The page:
3.More Online Shopping and less in-store Shopping.
The shift on shopping by COVID-19 was predicted when the pandemic hit. There has been a great shift towards online shopping and a great decrease in in-store shopping in Kenya.
Online shopping on e-commerce sites in Kenya such as Jumia, Glovo, etc., and on online shops through Instagram, Facebook, etc. has increased. It’s being termed safe considering there is less human contact, reliable considering its fast, easy, saves time, and can be done anywhere and anytime.
Businesses with a digital presence have been lucky with some recording high online sales than before. Some of the businesses that were not a part of the digital market family before have been forced to migrate their experience online.
The online space has high competition as it accommodates all business types – big, small and medium. That means if you are not online, your competitors are online and you are losing customers. Again, the high online competition calls for more ‘sock pulling’ and if you are not putting the weight online, you are losing to your competitors who are putting the weight.
If you are yet to reopen your business, if you want your business to survive your reopening, remember your digital marketing. Your adaptability and flexibility to this new shift and your marketing strategy will determine your survival and your numbers.
4.Flight to virtual.
The same way there was a shift to shopping online, there has been a digital shift towards how people work.
Since most businesses and workplaces closed their physical businesses, the working landscape is has changed. Offices are no longer the busy scenes from 9-5. Conference rooms are ‘no longer conference rooms’. The ‘new normal’ has pushed and made the workplace landscape more virtual.
More people in Kenya just like the rest of the world have now centralized work, school and home.
The virtual space has experienced a significant brim with so many virtual spaces developing. Meetings on virtual spaces such as Zoom became our new normal and is a habit highly going to stick around. Such spaces connected families and organizations when they could not meet face to face.
This shift has made more people willing to embrace technology. The virtual shift has opened businesses to develop apps that connect them to their customers.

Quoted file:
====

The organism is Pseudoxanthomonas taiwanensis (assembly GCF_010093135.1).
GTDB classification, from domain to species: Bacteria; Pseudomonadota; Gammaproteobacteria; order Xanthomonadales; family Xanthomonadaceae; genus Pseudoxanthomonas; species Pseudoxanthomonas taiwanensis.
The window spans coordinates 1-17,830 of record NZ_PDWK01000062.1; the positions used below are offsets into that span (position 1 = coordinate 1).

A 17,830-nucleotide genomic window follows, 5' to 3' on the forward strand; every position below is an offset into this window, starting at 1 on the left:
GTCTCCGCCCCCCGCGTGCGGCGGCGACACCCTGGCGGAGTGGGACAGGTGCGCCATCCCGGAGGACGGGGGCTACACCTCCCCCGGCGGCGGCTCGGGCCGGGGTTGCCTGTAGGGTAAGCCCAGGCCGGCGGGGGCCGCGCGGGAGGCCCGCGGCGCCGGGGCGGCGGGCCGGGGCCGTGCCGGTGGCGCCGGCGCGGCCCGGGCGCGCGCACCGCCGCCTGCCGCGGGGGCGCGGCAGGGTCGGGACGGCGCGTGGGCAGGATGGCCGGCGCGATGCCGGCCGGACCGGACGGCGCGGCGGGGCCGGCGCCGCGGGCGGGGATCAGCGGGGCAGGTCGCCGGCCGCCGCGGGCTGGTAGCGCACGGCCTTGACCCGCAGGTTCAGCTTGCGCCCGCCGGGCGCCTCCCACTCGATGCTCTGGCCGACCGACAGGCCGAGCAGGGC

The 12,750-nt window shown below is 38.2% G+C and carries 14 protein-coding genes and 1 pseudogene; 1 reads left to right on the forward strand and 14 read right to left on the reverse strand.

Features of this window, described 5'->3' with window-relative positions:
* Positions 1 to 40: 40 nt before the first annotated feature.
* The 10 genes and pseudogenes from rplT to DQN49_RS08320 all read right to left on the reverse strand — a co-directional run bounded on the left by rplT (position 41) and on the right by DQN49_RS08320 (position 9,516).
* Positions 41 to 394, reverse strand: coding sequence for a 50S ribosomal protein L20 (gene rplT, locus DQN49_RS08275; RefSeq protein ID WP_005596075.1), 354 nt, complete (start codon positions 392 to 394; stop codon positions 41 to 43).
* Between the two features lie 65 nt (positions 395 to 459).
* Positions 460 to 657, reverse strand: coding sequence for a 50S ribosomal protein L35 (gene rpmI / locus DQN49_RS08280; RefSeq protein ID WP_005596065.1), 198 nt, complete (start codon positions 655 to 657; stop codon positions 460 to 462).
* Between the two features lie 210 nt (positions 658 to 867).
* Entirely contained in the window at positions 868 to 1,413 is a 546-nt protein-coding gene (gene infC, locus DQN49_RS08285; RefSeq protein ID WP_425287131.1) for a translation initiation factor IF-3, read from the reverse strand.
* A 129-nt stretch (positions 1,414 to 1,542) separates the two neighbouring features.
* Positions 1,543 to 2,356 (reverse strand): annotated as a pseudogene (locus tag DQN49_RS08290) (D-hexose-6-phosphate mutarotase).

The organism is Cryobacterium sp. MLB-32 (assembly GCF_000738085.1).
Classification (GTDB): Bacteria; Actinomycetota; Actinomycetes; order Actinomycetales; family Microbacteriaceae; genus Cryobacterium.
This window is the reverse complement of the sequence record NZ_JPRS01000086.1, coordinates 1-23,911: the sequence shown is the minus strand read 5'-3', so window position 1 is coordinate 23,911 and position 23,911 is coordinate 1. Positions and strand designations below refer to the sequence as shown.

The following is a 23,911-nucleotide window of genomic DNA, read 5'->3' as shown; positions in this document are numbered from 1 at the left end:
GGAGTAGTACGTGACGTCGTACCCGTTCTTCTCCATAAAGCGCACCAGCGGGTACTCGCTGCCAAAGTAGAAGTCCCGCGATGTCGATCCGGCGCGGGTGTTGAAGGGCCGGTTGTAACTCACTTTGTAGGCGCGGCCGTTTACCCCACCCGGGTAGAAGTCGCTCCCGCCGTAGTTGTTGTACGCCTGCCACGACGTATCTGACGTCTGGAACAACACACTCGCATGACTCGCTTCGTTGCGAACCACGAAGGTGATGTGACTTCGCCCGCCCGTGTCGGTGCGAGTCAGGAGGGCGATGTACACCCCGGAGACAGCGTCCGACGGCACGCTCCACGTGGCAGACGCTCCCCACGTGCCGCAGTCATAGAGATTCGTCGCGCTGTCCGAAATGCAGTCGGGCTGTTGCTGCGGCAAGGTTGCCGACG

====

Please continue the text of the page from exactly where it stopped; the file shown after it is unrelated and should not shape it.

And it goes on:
5.More Growing Love for Local Produce and shops
During COVID-19, there has been a noticeable love for locals in Kenya. This has been a way of supporting local businesses especially small businesses to help them stay in business.
More Kenyan consumers have leaned towards buying locally produced products. Industry influencers pushed consumers towards Kenyan products through campaigns such as, ‘Buy Kenya Build Kenya’.
We would say that Kenyan consumers are now more aware of the local market and this has put a good number of small businesses on the pedestal.
More consumers are now supporting businesses in their local areas. This shift calls for small businesses to build and grow local connections and create a community that supports their business.
Changes in Your Business Operations.
Those who never closed their business and those who have reopened know that business is not business as usual. As a small business that wants to reopen its doors;
- Remember to make your customers feel safe and make the public know your safety measures.
- Go where your customers are and increase your online presence. Your online presence will boost your connection with your customers.
- Adjust your marketing strategy and don’t cut-off your marketing strategy. Make sure your strategy accommodates tactics that will help you have your customers back, retaining them including your new customers.
- If you have a strong community that supports your business, you are lucky. If you don’t have one, it’s time to build one by providing experiences that will make your customers stick with you.
As small businesses in Kenya reopen and as you plan to reopen there are some key shifts your business needs to adapt to if you want to thrive.
The business landscape is not the same in Kenya nor around the world. But if your small business adapts and accommodates this shift in consumer behavior, you will be able to continue serving your customers despite the health crisis and economic downslide.